Tips & Foods That Help Reduce Pregnancy Swelling (Edema)


Written by: Co-Founder Amanda Capriglione, RDN, CDN

Medically Reviewed by Dr. Nicole Palmer, DO

In this Article






Are you finding it harder to get your foot into your shoe? Or is your wedding ring getting tighter on you? Swollen feet, ankles, and hands may be to blame. 

During pregnancy, your belly isn’t the only thing that swells up. You may start to experience mild swelling throughout your body, especially your feet and ankles. This is totally normal, so don’t be alarmed when you wake up with cabbage patch kids feet. This is what is referred as Edema. 

You may experience becoming more swollen throughout your day, notably at night. Even warm weather can accentuate edema. We will be providing you with what causes pregnancy edema and what to do about it.

What Causes Swelling During Pregnancy?

Edema is an excess of watery fluid collecting in the body’s cavities or tissues. You can then thank the law of gravity for retaining it mostly in your feet and ankles. During pregnancy, your body increases blood flow and fluids to nurture you and your baby, which enables your body to expand as your baby develops.  The extra fluid also helps to prepare your body and pelvic joints to open for delivery.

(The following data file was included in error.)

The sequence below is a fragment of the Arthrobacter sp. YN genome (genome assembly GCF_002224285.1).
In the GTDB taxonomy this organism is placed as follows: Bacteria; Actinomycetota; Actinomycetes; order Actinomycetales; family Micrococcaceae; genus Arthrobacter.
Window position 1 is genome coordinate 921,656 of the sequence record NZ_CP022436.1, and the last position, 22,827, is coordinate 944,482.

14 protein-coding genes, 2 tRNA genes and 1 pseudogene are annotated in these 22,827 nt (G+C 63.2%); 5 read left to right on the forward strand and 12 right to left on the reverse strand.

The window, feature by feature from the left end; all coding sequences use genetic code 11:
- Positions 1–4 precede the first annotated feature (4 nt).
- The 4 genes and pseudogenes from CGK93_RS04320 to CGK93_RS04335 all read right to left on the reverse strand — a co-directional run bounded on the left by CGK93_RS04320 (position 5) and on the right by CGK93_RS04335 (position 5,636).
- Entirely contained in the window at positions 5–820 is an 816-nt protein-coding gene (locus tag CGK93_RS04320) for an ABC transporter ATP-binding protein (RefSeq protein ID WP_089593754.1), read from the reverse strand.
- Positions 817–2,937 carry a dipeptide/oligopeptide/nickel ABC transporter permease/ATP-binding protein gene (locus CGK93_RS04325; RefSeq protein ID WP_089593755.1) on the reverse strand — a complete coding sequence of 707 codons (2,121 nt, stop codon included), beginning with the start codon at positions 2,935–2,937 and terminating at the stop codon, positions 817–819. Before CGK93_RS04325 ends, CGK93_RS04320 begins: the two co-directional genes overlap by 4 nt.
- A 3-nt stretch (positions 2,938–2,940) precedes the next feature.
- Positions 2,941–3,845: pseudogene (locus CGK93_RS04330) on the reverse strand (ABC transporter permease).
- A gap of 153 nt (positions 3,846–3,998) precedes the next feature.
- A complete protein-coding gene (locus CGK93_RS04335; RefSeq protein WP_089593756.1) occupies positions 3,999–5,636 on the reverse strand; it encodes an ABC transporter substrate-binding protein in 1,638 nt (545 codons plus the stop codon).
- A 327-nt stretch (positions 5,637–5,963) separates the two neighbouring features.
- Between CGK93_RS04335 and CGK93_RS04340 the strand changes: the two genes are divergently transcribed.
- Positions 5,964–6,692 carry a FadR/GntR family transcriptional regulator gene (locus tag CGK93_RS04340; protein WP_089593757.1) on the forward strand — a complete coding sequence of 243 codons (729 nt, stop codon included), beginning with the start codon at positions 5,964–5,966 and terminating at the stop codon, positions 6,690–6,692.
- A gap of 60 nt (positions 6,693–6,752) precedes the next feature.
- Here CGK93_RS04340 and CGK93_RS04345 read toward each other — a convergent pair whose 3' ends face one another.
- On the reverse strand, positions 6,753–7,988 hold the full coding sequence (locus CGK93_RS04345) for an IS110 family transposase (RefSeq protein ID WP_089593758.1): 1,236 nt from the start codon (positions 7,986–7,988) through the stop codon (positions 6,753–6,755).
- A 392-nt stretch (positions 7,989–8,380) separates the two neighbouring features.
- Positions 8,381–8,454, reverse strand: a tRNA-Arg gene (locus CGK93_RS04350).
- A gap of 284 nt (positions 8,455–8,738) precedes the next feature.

As your baby grows and your belly gets bigger, the extra weight and your placenta cause pelvic pressure that prevents the effective return of blood from your lower extremities. Pregnancy hormones relax your veins, making blood circulating back up to your heart fight harder against gravity.

Women typically have swelling in their hands in the morning and have more swelling in their ankles and feet at night. Sitting with your legs inactive for an extended period of time causes swollen ankles at the end of the day for many pregnant women. For many, swelling is usually relieved after resting in a horizontal position throughout the night, but some may experience unrelieved swelling with resting. It is typically normal when the swelling remains in the legs and arms.